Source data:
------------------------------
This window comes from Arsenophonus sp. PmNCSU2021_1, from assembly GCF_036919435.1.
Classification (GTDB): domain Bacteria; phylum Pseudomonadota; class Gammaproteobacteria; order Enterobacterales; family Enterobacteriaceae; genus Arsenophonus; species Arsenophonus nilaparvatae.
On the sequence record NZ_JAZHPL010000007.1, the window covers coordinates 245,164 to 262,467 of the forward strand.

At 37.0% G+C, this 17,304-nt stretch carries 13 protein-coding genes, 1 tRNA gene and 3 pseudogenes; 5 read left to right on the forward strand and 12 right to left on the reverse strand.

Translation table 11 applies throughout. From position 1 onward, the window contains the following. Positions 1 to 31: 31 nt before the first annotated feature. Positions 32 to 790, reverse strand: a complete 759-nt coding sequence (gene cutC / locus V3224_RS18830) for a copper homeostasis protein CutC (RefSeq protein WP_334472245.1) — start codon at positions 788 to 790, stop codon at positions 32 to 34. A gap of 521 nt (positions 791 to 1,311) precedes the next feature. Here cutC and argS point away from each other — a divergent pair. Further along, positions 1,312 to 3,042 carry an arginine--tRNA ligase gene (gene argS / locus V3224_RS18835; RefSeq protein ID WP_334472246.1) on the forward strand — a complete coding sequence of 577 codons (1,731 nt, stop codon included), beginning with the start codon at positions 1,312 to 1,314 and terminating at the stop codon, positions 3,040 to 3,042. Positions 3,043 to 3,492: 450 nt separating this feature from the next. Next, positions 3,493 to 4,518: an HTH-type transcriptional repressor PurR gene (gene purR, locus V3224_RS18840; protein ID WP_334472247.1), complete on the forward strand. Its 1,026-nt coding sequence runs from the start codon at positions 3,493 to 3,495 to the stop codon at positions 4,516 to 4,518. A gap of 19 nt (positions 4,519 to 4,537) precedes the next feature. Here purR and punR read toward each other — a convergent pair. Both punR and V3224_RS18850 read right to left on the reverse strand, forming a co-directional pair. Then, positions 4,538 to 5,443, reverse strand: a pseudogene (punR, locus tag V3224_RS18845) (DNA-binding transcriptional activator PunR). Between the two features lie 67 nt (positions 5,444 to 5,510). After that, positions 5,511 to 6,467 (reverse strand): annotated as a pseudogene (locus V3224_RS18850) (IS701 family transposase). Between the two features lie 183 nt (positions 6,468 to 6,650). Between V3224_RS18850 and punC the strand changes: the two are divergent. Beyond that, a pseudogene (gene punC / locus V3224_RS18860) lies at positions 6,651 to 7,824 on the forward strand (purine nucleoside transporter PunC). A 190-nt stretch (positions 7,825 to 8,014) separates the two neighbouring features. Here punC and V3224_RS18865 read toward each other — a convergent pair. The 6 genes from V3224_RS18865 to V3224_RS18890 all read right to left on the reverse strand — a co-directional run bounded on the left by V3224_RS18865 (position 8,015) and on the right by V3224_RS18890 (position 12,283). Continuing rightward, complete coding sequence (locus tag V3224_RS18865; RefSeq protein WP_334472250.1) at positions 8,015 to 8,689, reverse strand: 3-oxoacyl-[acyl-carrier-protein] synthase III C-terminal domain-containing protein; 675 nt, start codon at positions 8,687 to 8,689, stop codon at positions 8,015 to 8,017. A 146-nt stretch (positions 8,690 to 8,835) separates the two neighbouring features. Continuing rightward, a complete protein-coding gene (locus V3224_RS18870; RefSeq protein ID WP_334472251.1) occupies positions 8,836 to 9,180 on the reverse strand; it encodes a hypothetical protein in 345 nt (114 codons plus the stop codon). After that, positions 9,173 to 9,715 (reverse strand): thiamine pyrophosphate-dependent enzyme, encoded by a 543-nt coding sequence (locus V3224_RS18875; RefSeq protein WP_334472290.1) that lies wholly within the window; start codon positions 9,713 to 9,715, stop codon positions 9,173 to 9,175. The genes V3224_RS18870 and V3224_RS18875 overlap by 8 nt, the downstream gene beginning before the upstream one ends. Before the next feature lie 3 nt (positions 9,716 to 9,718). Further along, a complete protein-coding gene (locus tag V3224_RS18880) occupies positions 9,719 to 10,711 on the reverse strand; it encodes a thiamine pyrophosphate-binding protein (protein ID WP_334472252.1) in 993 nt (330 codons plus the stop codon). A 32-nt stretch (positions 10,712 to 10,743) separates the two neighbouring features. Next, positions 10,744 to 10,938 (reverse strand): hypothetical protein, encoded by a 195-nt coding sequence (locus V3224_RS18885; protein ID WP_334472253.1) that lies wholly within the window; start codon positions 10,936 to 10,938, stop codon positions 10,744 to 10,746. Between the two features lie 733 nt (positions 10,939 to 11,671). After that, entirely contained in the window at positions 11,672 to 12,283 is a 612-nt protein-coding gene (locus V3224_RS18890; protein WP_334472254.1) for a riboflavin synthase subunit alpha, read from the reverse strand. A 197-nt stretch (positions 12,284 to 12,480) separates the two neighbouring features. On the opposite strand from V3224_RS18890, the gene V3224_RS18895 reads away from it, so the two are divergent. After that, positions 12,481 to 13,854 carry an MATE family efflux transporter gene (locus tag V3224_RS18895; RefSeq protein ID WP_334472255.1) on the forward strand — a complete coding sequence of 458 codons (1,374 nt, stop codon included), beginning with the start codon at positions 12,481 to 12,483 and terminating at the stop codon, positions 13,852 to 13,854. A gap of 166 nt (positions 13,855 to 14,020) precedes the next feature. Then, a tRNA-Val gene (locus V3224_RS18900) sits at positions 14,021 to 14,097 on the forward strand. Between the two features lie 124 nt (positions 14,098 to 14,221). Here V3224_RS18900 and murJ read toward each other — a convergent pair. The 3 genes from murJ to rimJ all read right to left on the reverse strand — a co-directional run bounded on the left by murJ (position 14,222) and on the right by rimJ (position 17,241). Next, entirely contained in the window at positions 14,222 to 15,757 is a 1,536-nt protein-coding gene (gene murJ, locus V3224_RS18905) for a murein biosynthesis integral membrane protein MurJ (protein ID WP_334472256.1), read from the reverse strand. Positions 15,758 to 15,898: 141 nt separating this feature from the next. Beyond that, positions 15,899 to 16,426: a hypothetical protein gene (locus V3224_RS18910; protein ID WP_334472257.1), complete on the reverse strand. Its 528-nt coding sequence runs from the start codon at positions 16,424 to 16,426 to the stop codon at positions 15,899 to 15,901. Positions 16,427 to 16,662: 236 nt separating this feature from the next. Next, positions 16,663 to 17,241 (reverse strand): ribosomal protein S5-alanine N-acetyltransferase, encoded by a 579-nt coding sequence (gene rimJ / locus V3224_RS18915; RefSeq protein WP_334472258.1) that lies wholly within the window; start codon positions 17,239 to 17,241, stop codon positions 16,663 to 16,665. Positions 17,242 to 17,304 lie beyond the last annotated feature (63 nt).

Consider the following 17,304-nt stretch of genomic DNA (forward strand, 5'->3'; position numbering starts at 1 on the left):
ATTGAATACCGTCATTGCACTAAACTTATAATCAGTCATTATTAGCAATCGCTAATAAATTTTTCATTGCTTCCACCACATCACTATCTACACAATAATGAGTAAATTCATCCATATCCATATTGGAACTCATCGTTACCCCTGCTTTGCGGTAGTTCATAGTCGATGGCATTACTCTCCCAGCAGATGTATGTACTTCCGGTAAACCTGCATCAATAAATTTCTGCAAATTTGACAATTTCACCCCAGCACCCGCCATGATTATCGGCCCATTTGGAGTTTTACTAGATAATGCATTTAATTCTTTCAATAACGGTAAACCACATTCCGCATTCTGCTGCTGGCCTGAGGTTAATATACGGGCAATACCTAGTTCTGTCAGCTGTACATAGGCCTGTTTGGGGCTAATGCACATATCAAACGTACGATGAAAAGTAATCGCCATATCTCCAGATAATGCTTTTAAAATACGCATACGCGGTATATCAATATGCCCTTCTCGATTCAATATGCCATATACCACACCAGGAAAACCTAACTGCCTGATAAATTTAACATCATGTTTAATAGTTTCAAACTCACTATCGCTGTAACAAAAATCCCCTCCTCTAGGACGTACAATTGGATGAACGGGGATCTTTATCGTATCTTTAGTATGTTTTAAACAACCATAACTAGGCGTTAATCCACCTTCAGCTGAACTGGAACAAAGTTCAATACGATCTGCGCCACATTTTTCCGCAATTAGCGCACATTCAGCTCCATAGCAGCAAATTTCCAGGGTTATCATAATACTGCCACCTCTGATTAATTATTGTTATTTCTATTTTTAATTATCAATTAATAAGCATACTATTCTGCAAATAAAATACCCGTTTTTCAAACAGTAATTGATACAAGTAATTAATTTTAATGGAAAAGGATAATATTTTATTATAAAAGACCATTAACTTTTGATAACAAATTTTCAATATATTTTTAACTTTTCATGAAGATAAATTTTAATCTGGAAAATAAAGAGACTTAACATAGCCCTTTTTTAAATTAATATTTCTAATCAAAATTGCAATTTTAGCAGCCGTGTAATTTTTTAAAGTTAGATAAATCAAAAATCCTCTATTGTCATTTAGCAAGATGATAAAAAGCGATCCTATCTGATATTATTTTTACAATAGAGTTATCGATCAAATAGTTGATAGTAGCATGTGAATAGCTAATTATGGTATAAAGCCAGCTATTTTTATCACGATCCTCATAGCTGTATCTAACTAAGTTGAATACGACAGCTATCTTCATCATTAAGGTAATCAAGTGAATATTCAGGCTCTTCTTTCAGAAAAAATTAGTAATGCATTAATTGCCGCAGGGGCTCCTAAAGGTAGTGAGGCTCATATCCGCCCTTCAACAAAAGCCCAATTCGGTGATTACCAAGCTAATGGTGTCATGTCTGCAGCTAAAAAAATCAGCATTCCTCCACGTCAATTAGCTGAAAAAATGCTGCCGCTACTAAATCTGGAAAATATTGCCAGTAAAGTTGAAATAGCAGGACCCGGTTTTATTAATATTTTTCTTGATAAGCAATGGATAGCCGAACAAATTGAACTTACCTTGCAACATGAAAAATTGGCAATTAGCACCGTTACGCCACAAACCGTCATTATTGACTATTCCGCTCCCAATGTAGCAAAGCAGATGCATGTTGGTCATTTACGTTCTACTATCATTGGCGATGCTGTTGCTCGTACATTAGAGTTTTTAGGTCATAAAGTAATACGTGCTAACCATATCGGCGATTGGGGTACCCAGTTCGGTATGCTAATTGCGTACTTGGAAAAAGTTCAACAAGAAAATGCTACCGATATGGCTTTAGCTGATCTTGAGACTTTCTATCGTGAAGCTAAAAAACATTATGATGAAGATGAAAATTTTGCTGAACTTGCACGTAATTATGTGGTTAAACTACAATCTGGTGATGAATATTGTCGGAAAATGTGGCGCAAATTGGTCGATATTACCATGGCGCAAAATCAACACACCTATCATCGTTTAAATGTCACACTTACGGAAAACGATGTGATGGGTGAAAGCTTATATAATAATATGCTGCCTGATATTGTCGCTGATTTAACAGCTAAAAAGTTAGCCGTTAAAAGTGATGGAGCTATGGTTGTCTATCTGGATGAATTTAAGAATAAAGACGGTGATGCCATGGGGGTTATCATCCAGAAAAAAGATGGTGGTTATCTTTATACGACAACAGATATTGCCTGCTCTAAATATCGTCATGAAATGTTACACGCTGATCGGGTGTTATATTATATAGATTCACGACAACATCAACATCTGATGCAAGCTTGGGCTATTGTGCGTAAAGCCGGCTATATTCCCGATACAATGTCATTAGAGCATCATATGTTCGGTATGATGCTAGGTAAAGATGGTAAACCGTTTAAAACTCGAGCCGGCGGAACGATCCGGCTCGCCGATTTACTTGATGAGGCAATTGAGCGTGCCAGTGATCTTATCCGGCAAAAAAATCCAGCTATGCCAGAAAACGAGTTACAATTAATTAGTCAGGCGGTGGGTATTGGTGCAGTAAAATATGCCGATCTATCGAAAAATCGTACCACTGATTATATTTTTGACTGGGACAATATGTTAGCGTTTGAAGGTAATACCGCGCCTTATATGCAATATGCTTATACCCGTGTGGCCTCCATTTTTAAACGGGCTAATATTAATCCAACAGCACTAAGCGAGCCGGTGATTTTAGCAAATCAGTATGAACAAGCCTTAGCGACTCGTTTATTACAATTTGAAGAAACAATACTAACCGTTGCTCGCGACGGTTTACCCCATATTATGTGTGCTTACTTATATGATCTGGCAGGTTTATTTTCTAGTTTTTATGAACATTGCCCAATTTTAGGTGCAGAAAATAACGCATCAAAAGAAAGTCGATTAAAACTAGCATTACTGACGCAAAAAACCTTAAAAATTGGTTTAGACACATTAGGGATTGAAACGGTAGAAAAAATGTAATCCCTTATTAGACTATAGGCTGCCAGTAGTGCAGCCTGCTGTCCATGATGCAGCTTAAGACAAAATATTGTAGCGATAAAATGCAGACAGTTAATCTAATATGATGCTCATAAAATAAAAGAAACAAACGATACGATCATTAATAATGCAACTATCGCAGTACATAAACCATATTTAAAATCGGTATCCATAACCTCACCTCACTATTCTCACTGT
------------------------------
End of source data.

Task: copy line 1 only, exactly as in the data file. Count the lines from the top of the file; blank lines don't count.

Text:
This window comes from Arsenophonus sp. PmNCSU2021_1, from assembly GCF_036919435.1.